The Foothills Trail proper ends at Table Rock State Park, about ten miles from Sassafras Mountain. However from Sassafras Mountain there is a 14.2 mile spur trail to Ceasar’s Head State Park in South Carolina that some choose as an alternate northern terminus for the trail. Along this extended spur lies views of the East Fork of the French Broad River, as well as the sheer rock faces of Raven Cliff Falls.
For those who wish to follow the white blazes of the Foothills Trail, the trail continues down Sassafras Mountain, makes one last climb to up Pinnacle Mountain, and winds its way down to Table Rock State Park.
Table Rock State Park offers a myriad of amenities from camping to cabins, swimming to fishing. The park also has a store and gift shop with limited groceries to fuel your post thru hike hunger.
The Foothills Trail is a dream for section hikers. The Foothills Trail Conference Divides the trail into thirteen accessible sections. The consistent signage makes finding the trailheads easy, and the mileage makes section hiking attainable.
Volunteer Shuttle Service
In addition to the well thought out sectioning, the Foothills Trail Conference has compiled a list of volunteers who provide shuttle service from trail sections. This alleviates the headache of spotting cars or finding rides back to original trailheads after completing sections. As always, take care of our trail angels! Volunteers should be reimbursed fairly for their generous donations of time and gasoline.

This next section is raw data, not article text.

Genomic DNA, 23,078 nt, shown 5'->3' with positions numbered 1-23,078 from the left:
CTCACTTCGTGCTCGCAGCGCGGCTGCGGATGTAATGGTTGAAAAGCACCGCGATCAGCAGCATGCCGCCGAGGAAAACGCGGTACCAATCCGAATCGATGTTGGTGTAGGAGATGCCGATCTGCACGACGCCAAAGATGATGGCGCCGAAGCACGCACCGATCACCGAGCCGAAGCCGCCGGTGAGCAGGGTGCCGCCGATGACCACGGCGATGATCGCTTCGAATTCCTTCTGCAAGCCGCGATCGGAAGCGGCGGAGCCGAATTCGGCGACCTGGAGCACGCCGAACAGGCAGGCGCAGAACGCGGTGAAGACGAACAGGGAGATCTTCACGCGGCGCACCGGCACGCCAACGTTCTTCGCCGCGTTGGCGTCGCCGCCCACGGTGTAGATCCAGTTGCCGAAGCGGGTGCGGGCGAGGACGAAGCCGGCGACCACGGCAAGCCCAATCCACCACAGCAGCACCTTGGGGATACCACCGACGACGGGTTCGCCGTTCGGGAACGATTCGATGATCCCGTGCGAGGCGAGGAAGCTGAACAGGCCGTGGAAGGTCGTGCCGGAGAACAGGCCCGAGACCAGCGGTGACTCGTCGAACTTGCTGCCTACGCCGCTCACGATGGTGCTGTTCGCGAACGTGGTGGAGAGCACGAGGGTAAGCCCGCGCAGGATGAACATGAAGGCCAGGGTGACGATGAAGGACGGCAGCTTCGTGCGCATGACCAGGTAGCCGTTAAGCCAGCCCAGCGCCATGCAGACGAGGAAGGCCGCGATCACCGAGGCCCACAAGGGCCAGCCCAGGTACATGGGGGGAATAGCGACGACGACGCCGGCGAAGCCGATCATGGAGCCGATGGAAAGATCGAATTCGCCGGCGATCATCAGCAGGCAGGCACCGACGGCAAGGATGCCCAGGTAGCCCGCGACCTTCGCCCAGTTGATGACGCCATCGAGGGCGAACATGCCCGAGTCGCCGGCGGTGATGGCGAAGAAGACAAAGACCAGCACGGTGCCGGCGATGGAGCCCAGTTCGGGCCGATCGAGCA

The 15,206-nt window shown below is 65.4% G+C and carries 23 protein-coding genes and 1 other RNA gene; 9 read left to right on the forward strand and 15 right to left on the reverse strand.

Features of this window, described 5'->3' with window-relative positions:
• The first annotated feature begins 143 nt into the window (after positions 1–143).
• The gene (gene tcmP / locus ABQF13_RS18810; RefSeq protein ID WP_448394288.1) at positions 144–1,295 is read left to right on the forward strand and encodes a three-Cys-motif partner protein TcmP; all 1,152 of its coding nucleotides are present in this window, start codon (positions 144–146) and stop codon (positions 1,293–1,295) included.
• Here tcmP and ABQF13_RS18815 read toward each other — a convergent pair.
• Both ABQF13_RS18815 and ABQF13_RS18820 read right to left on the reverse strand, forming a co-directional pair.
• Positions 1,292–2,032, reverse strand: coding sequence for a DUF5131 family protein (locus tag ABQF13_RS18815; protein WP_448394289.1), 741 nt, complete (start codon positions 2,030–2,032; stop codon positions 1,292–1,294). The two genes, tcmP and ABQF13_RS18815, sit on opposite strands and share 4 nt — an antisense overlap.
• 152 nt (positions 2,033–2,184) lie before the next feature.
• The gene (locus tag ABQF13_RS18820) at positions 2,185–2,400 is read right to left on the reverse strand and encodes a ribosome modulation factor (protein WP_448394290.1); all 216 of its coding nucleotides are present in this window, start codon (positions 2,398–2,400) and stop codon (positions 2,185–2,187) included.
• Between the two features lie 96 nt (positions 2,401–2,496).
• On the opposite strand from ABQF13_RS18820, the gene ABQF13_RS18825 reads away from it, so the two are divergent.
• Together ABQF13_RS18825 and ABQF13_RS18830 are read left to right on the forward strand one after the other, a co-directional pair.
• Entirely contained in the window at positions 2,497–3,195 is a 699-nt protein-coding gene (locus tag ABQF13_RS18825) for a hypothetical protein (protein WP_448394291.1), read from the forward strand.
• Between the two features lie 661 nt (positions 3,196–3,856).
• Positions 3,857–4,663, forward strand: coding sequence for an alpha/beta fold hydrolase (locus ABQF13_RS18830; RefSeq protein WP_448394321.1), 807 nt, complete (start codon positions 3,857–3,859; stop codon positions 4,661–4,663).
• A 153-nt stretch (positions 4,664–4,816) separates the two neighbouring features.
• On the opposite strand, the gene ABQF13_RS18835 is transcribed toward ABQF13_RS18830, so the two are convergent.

Upon the completion of the Foothills Trail hikers can apply for the Peregrine Award to commemorate their hikes. Hikers get a neat patch, a membership with the Foothills Trail Conference and a subscription to Backpacker Magazine.
The Foothills Trail…
may be obscured by the longer and more well known trails in the southeast. But from its well blazed path to its active trail conservancy, it is a trail well worth the walk.
Thank you to Heyword Douglass, Executive Director of the Foothills Conference, for your encouraging emails and photographs!
lead photo courtesy of…
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If you enjoyed the Foothills Trail you should check out http://www.ultimatehike.org. This is a 30 mile one day hike on the trail that is a fundraising event for CureSearch for Children’s Cancer. I have participated for the last 4 years great event!!
It’s a great trail! The FTC could improve their map by adding to it some trails that intersect or at least some labels/notes regarding the other trails. The Foothills Trail is a part of the nearing completion Southern Appalachian Loop Trail. The Bartram Trail can be found (somewhere, I haven’t done it yet) on the other side of the Chattooga crossing the road bridge just up stream of the Burrell’s Ford campground, which leads to the AT in the Wayah Bald area. The rest of the SALT follows the AT to the MST to Art Loeb Trail, from there south is the part that is still in development. The plan is to make a full loop of about 375 miles (I think). I’d like to make that connection to the Bartram and hike it to the AT sometime. Nice article!
What were the generally areas where you made camp each night? I am considering running the entire trial over three days. Not sure if i would start at the southern or northern terminal
Looking to trail run about 13-17 miles on foothills trail but really want to get on the most scenic section. Any suggestions. Thx